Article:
Windows Phone Frustrations

With today’s announcement of Halo: Spartan Assault came many reactions from gamers and games press alike that that inspired me to illustrate my frustrations as a Windows Phone owner. I’ve adapted to the platform because of the superior mobile OS, the great game selection, and the ease of use. However, Microsoft’s decision to devote one of its most popular properties to its own hardware has sparked a lot of anger in the gaming community. My frustration comes not as a Windows Phone owner wholly, but as a Windows Phone owner as a gamer, who’s media ignores the platform completely.

Personally, I’ve owned an iPhone, Android phone, and most recently, a Windows Phone. I’m on my second Windows Phone, upgrading from a Windows Phone 7.5 HTC Titan to the Windows Phone 8 Nokia Lumia 920. Having experienced every popular phone OS on the market, I can say without a doubt that Windows Phone is the best there is. It is simple, clean, and efficient. It’s the fastest mobile OS I’ve used. Every feature about it I find more appealing than iOS and the iPhone. Everything you need is right on the main screen with the live tile functionality, and when it isn’t, it takes a second or less to find information that you need.

Since owning a Windows Phone I like to make fun on Apple’s popular slogan "There’s an app for that" by saying "With a Windows Phone, you don’t need an app for that." Facebook and Twitter are built into the OS. Do you use Shazam to find out song titles on your iPhone? A similar program is built into Windows Phone’s OS. How about Yelp to find nearby restaurants? A similar feature is built into Windows Phone. Translations, photo editing software, maps, barcode scanners, QR scanners, voice-to-text, web searches, media uploads; Everything you can think of is built in. People criticize Windows Phone for not having the apps that they want, but people don’t realize that they don’t have them, because they don’t need them.

It seems that everyone is always so quick to praise iOS and the software that comes out on Apple’s platform, while overlooking the great things that Windows Phone is doing. A review for Gravity Guy 2 on IGN states its platform as iOS, without even mentioning that it’s out on Windows Phone, even though it came out two months earlier on Windows Phone. Polygon’s own Mobile Watch List only featured the game once it had come out on iOS, and overlooked the game while it was still a Windows Phone exclusive. Titles like AlphaJax, Crimson Dragon: Side Story, Galactic Reign, Skulls of the Shogun, and Wordament, who were initially available as Windows Phone exclusives (or combined with a release on other Microsoft platforms) are basically ignored.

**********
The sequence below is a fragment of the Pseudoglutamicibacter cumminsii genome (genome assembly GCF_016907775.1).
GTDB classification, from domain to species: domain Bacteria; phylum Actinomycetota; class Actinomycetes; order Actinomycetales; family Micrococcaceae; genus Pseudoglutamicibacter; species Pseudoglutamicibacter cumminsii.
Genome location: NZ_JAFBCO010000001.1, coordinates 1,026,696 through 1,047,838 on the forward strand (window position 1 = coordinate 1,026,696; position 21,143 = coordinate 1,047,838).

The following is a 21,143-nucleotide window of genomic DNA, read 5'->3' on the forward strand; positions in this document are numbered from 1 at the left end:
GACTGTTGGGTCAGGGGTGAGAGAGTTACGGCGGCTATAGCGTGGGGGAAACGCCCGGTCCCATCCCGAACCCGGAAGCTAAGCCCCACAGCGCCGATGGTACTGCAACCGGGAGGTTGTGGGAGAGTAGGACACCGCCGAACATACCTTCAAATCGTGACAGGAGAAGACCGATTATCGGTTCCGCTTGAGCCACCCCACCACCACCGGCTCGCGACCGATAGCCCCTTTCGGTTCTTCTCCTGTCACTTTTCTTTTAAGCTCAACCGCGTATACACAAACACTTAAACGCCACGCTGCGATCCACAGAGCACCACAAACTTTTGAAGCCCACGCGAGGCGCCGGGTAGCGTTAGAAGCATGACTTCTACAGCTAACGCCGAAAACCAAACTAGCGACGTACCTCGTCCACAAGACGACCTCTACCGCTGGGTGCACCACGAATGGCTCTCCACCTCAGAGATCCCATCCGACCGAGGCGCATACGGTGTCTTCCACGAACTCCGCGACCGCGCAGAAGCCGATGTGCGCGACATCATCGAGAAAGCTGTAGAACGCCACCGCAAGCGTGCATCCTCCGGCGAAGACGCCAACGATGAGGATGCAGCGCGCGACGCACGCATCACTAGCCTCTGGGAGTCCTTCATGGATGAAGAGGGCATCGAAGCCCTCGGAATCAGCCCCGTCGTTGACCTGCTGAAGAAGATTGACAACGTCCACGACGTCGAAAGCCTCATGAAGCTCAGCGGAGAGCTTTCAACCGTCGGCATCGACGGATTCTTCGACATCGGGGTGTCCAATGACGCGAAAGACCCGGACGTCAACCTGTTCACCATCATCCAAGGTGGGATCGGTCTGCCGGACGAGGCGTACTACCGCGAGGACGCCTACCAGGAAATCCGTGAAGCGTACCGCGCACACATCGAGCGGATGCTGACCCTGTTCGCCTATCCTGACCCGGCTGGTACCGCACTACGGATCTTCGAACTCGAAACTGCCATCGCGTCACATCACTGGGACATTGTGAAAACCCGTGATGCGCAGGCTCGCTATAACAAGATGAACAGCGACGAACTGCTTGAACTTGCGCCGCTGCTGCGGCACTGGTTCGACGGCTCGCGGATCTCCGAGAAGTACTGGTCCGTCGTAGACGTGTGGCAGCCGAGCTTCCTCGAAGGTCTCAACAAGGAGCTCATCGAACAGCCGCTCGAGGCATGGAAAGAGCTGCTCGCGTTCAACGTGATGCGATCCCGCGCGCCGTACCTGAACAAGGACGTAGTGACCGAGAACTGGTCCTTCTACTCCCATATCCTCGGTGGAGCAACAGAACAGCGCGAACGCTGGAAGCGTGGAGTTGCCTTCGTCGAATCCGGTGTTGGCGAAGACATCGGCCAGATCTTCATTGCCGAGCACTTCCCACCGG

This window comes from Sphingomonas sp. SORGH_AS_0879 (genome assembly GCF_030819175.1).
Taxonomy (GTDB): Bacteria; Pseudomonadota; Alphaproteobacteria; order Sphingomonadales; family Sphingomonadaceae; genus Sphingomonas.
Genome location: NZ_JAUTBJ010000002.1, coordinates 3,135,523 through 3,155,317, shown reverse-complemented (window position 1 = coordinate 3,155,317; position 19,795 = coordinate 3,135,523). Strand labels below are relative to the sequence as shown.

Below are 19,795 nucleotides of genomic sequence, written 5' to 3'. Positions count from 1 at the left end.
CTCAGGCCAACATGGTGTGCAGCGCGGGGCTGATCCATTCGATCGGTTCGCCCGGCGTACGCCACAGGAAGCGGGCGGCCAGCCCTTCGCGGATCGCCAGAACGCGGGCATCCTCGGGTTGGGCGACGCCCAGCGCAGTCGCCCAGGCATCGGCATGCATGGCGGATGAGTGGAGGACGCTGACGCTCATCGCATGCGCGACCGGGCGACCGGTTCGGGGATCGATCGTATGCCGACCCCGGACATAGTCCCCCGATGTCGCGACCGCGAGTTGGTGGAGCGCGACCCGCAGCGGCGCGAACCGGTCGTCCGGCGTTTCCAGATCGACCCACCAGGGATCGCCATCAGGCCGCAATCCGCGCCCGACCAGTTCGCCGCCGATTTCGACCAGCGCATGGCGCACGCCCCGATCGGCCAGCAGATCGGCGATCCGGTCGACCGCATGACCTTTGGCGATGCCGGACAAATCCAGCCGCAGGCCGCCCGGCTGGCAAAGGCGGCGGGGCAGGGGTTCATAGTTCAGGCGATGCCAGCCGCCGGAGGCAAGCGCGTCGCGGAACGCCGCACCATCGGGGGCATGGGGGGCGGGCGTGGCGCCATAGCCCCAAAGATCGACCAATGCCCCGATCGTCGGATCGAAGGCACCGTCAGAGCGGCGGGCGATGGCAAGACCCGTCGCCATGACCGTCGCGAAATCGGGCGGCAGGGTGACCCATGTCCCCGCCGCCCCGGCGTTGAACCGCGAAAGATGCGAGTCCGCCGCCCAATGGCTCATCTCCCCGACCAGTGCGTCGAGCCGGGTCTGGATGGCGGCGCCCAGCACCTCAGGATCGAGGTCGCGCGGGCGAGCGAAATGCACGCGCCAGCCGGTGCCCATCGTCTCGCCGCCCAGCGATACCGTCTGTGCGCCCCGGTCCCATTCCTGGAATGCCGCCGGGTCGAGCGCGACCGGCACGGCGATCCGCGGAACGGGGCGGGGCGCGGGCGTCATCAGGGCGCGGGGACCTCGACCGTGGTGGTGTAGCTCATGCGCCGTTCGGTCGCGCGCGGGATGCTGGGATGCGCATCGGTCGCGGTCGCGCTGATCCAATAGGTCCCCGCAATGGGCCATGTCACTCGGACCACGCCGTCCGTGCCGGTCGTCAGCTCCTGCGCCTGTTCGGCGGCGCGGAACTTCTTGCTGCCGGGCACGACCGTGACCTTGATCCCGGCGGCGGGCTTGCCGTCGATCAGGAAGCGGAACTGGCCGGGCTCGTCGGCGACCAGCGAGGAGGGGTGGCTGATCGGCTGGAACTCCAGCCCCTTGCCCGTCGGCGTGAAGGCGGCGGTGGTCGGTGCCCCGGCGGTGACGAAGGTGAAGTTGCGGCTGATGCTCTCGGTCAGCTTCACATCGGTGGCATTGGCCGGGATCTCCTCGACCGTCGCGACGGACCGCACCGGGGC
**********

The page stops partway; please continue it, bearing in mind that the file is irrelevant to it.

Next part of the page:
Today’s announcement of a Windows 8 exclusive Halo game (and yes, this includes Windows Phone 8) seemingly sparked outrage among the gaming community. Penny Arcade Report’s Ben Kuchera printed an article titled The next Halo game is coming to hardware you don’t have, and software you don’t want. In this article, Mr. Kuchera explains why it was a bad move for Microsoft to put out a key IP that it owns exclusively on its own platforms, while not putting it out on iOS and Android. This frustrates me. iOS has plenty of exclusives, and Android is so open that anyone can put anything on there. Windows Phone finally gets a promising exclusive title, and Ben Kuchera pans it simply for being an exclusive. He then goes on to state on Twitter that if Microsoft wanted him to buy Windows 8, they should have ported Halo 4 to it, stating that he doesn’t want Windows 8 at all, but Halo 4 would make him buy it. I honestly don’t understand this. So Mr. Kuchera hates that Microsoft is making the new Halo game exclusive, and he won’t use its platforms the play it, yet he would adapt the platform to play a year old game he’s already played on another exclusive platform?

Windows Phone is growing even faster that Android now, and its gaining an substantial foothold on the market. It still has some catching up to do, but it is the newest mobile OS on the market. However, as a gamer and Windows Phone user, the lack of coverage that the platform receives is excruciating. Microsoft constantly is doing great things with the platform, yet people don’t recognize this because it never gets any coverage. From Gravity Guy 2 not getting any attention until it’s ported to iOS, to outrage over Microsoft properties being exclusive to Microsoft hardware, the media won’t give the best mobile OS the attention it deserves. And I, as a gamer and Windows Phone owner, have become increasingly frustrated with this situation.

And as a final note, I would have posted this on the Windows Phone platform forum on Polygon’s forums, but there isn’t one. There is an iOS form, and an Android forum, but no Windows Phone forum. I feel this only helps to illustrate my point.
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